In this Alert, Senior Associate Anna Hendry and Solicitor Candice Stower consider the District Court’s judgment in Baillie v Jackson [2015] QDC 31.

The Facts

The plaintiff, a security guard with over 14 years experience working as a police officer, was employed by a security contractor, Mr Jackson, to provide security services at the Victoria Point Sharks Sporting Club (“the club”) on a Saturday night in September 2007. Relevantly, the club requested only one security officer despite hosting a wedding function that night.    

Towards the end of the night, two male guests from the wedding reception approached the plaintiff, who was standing at the club’s reception desk. One of the patrons shook the plaintiff’s hand in what seemed to be a friendly exchange but then unexpectedly punched the plaintiff in the face causing fractures to his right zygoma and a significant aggravation to a pre-existing psychiatric condition. The assailant’s friend promptly escorted the assailant outside of the club and the doors were locked, preventing their re-entry.

The assailant was prosecuted and sentenced in relation to the offence and subsequently the security guard (plaintiff) commenced proceedings alleging negligence against his employer and the club.  

The Judgment

The plaintiff’s case was that the club and his employer ought to have arranged a second guard on the night of the incident, which he argued would have provided greater opportunity to detect the assailant’s increasing intoxication.

In considering whether either defendant breached the duty of care owed to the plaintiff, Judge McGill accepted the evidence of other witnesses over that of the plaintiff in relation to a number of issues:

  1. The plaintiff alleged that there were approximately 200 people in the club that night (including 130-150 guests attending the reception). The Court accepted the club’s evidence that there were 79 adults at the wedding reception and at most 40 patrons in other areas in the club.
  2. The plaintiff led evidence that the assailant was “legless” when he approached him. This was contradicted by the plaintiff’s own earlier police statement, which stated that he observed the patron throughout the night and had no concerns. The bar staff serving at the reception gave evidence that while the claimant was identified as a possible concern for later that evening, at the time he left, his behaviour was unremarkable. The surveillance also indicated the claimant did not appear unduly intoxicated. The Court rejected the plaintiff’s evidence in this regard.
  3. The plaintiff led evidence that there would always be a second security officer in the event of a function; however the club’s records indicated that the plaintiff worked on his own on three previous occasions where functions had been booked.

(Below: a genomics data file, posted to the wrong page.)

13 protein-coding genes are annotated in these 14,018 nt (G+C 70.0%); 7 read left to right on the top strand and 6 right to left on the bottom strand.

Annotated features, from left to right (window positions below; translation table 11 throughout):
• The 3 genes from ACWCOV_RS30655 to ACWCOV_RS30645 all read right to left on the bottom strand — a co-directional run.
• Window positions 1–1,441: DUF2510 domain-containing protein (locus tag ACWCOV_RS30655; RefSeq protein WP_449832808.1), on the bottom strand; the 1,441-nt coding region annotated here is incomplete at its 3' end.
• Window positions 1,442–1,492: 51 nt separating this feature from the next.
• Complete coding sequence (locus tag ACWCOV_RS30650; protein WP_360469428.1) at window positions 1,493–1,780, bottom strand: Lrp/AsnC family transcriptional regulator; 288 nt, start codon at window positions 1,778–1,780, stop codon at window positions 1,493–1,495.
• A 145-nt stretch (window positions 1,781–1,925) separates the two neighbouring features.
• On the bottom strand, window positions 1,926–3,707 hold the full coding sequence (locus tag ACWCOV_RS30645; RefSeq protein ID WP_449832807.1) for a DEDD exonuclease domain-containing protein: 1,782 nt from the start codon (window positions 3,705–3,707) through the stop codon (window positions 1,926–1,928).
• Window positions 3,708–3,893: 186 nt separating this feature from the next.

These inconsistencies were relevant to determining the scope of any reasonable measures open to the employer in preventing the injury. While some evidence adduced indicated a second guard was appropriate when the number of patrons was expected to exceed 100 people, having regard to Lusk v Sapwell[1], Judge McGill found that the provision of a second security guard on the night would not have prevented the plaintiff’s injuries as the assailant did not demonstrate any untoward behaviour leading up to the incident. Furthermore, it was unlikely that a second guard would have been able to prevent the assailant from assaulting the plaintiff as the assailant engaged in a friendly gesture with the plaintiff immediately before assaulting him, thus taking the plaintiff and probably the hypothetical second security guard, by surprise.

As the Court found that the assailant did not demonstrate intoxication or aggression leading up to the incident, the claim against the club also failed.

Key Points

  1. The measures open to an employer to prevent the risk of injury to their security guard employees, are limited given the obvious risks associated with the job.
  2. The distinguishing aspect in this case, was that the assailant was not identified as a concern immediately before the incident and the Court accepted that he could not have been so identified.
  3. For employers, design your system of work to take into account the features of the licensed premises in which your employees work, such as the trends in patronage and the likely enforcement of any responsible service of alcohol polices.
  4. It is well established that a licensed premises can be found liable for the negligent acts of third parties[2] . Licensed operators should enforce responsible service of alcohol policies and take steps to identify any risks posed by patrons. In assessing the magnitude of any risk, have regard to the usual and expected patronage and the experience and training of staff.